Galloway S.,Merck And Co. | Lorge E.,Servier Group | Aardema M.J.,Procter and Gamble | Aardema M.J.,Marilyn Aardema Consulting LLC | And 10 more authors.
Mutation Research - Genetic Toxicology and Environmental Mutagenesis | Year: 2011

The selection of maximum concentrations for in vitro mammalian cell genotoxicity assays was reviewed at the 5th International Workshop on Genotoxicity Testing (IWGT), 2009. Currently, the top concentration recommended when toxicity is not limiting is 10. mM or 5. mg/ml, whichever is lower. The discussion was whether to reduce the limit, and if so whether the 1. mM limit proposed for human pharmaceuticals was appropriate for testing other chemicals. The consensus was that there was reason to consider reducing the 10. mM limit, and many, but not all, attendees favored a reduction to 1. mM. Several proposals are described here for the concentration limit. The in vitro cytogenetics expert working group also discussed appropriate measures and level of cytotoxicity. Data were reviewed from a multi-laboratory trial of the in vitro micronucleus (MN) assay with multiple cell types and several types of toxicity measurements. The group agreed on a preference for toxicity measures that take cell proliferation after the beginning of treatment into account (relative increase in cell counts, relative population doubling, cytokinesis block proliferation index or replicative index), and that this applies both to in vitro MN assays and to in vitro chromosome aberration assays. Since relative cell counts (RCC) underestimate toxicity, many group members favored making a recommendation against the use of RCC as a toxicity measure for concentration selection. All 14 chemicals assayed for MN induction in the multi-laboratory trial were detected without exceeding 50% toxicity by any measure, but some were positive only at concentrations with toxicity quite close to 50%. The expert working group agreed to accept the cytotoxicity range recommended by OECD guideline 487 (55 ± 5% toxicity at the top concentration scored). This also reinforces the original intent of the guidance for the in vitro chromosome aberration assay, where ">50%" was intended to target the range close to 50% toxicity. © 2011 Elsevier B.V.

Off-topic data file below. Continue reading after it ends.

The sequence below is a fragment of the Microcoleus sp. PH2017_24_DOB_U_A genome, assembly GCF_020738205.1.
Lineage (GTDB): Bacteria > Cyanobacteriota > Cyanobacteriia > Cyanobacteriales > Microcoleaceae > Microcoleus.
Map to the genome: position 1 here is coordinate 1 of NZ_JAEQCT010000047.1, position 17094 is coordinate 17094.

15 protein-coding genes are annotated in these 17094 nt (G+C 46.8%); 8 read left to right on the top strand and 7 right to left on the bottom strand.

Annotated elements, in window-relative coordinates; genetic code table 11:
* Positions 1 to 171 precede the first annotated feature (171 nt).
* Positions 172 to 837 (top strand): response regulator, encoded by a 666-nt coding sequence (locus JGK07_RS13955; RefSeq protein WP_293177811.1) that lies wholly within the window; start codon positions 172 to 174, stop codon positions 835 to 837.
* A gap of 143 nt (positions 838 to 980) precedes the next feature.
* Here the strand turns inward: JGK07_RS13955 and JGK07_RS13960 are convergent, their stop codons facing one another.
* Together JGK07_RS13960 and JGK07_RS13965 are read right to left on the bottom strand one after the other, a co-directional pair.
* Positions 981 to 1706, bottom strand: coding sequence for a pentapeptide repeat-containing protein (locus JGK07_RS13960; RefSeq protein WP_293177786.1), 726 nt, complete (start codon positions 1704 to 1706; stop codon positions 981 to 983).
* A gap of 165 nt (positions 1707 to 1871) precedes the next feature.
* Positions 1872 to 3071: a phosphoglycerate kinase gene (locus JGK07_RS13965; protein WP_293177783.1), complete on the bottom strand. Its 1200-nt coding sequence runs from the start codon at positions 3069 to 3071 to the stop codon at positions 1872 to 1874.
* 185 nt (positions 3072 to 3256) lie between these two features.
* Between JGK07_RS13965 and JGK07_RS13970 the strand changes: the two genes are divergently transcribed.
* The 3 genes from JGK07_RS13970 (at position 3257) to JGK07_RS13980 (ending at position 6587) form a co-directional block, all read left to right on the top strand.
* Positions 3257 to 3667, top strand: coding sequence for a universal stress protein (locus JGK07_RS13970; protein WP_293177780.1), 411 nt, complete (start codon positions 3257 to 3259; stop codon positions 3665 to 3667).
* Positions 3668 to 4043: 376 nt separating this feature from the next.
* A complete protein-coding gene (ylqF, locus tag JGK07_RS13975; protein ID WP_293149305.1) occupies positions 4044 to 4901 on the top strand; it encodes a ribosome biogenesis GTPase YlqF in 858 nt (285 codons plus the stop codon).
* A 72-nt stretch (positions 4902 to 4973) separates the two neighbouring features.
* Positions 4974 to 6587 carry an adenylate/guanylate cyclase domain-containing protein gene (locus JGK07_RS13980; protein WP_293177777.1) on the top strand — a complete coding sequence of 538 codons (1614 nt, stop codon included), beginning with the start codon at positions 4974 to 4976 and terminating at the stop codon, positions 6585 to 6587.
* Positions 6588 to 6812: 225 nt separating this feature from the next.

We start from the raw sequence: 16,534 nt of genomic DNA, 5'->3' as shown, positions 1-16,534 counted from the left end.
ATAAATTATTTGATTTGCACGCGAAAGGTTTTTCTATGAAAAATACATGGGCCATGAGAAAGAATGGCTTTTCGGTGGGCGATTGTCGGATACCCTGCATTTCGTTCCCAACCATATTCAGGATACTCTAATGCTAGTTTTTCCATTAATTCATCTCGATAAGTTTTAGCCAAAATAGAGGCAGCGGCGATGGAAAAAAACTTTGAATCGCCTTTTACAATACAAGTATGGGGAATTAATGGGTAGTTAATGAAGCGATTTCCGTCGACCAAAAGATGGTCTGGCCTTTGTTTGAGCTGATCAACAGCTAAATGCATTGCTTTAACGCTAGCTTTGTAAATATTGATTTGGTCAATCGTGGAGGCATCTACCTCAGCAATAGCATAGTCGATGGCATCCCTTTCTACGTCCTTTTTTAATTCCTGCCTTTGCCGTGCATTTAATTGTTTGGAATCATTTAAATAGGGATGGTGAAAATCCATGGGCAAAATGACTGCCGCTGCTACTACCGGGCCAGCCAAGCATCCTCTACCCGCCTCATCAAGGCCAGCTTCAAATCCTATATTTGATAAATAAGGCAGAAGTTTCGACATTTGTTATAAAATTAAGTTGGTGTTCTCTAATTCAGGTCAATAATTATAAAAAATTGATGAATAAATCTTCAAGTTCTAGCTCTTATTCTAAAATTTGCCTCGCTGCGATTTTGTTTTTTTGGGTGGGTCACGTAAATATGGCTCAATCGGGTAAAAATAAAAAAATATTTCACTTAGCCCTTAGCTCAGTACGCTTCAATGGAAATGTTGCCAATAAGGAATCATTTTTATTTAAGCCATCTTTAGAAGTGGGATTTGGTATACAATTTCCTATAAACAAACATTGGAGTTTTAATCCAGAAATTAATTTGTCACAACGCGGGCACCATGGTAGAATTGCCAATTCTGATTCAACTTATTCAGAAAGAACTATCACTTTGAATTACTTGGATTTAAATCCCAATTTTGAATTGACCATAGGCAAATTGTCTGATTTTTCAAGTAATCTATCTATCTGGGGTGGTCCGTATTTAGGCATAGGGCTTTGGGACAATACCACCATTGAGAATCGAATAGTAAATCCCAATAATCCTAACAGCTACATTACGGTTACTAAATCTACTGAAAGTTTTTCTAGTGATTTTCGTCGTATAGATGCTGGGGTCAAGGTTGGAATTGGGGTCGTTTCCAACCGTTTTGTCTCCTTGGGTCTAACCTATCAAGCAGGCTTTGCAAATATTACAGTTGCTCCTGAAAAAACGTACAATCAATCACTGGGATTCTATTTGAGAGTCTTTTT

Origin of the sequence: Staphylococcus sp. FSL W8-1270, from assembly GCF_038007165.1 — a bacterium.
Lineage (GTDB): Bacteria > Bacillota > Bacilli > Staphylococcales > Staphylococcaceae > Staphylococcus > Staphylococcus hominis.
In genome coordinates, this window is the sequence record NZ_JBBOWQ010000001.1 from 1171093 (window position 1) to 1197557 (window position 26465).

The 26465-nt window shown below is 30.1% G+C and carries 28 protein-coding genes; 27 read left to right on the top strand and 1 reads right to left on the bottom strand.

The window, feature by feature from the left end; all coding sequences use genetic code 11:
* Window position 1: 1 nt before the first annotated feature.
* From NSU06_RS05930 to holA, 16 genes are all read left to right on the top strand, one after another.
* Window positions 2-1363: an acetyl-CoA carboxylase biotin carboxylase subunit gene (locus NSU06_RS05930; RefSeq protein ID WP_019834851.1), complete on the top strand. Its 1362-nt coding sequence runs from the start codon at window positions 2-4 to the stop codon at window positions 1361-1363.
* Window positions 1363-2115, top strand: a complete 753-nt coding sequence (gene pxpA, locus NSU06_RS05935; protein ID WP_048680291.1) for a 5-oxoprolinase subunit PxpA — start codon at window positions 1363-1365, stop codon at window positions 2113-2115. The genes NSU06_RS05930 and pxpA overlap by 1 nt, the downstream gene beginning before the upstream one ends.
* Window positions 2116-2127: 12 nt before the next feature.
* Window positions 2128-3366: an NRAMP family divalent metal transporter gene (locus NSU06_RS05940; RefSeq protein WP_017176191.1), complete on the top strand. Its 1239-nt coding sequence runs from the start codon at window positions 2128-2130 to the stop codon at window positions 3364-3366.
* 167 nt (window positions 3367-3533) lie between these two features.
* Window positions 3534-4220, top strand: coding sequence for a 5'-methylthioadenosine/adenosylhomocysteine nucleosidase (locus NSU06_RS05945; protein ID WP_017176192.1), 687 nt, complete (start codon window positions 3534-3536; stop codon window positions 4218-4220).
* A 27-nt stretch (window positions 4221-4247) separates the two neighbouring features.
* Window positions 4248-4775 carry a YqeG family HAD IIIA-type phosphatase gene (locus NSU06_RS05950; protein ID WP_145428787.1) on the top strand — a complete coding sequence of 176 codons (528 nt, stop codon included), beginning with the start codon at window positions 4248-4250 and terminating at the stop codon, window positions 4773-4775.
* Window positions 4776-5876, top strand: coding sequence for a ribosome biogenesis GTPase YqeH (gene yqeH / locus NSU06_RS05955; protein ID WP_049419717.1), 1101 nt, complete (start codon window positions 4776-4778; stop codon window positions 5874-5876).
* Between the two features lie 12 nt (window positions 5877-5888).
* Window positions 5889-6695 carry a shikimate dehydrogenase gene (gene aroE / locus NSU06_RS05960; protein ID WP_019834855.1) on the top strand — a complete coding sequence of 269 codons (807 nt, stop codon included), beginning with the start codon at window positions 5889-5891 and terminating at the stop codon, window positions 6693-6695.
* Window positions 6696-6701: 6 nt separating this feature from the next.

Paget V.,CEA Fontenay-aux-roses | Moche H.,Institute Pasteur Of Lille | Moche H.,Servier Group | Moche H.,Lille 2 University of Health and Law | And 6 more authors.
Toxicological Sciences | Year: 2015

Although tungsten carbide-cobalt (WC-Co) nanoparticles (NPs) have been widely used because of their robustness, their risk to human health remains poorly studied, despite the International Agency for Research on Cancer (IARC) classifying them as "probably carcinogenic" for humans (Group 2A) in 2006. Our current study aimed at defining the cytotoxicity and genotoxicity of one set of commercially available 60-nm diameter WC-Co NPs on three human cell lines representative of potential target organs: A549 (lung), Hep3B (liver), and Caki-1 (kidney). The cytotoxicity of WC-Co NPs was determined by evaluating cell impedance (xCELLigence), cell survival/death, and cell cycle checkpoints. Flow cytometry was used to not only evaluate cell cycle checkpoints, but to also estimate reactive oxygen species (ROS) generation. In addition, γ-H2Ax foci detection (confocal microscopy), considered to be the most sensitive technique for studying DNA double-strand breaks, was utilized to evaluate genotoxicity. As a final part of this study, we assessed the cellular incorporation of WC-Co NPs, first byflow cytometry (side scatter), and then by confocal microscopy (light reflection) to ensure that the NPs had entered cells. Overall, our current findings demonstrate that WC-Co NPs induce cell mortality, DNA double-strand breaks, and cell cycle arrest in human renal (Caki-1) and liver (Hep3B) cell lines, but do not induce significant cytotoxic effects in A549 lung cells. Interestingly, although WC-Co NPs effectively entered the cells in all 3 lines tested, ROS were detected in Caki-1 and Hep3B, but not in A549. This may explain the great differences in the cytotoxic and genotoxic effects we observed between these lines. © The Author 2014. Published by Oxford University Press on behalf of the Society of Toxicology. All rights reserved.


Chapman K.,National Center for the Replacement | Sewell F.,National Center for the Replacement | Allais L.,Ricerca Biosciences | Delongeas J.-L.,Servier Group | And 13 more authors.
Regulatory Toxicology and Pharmacology | Year: 2013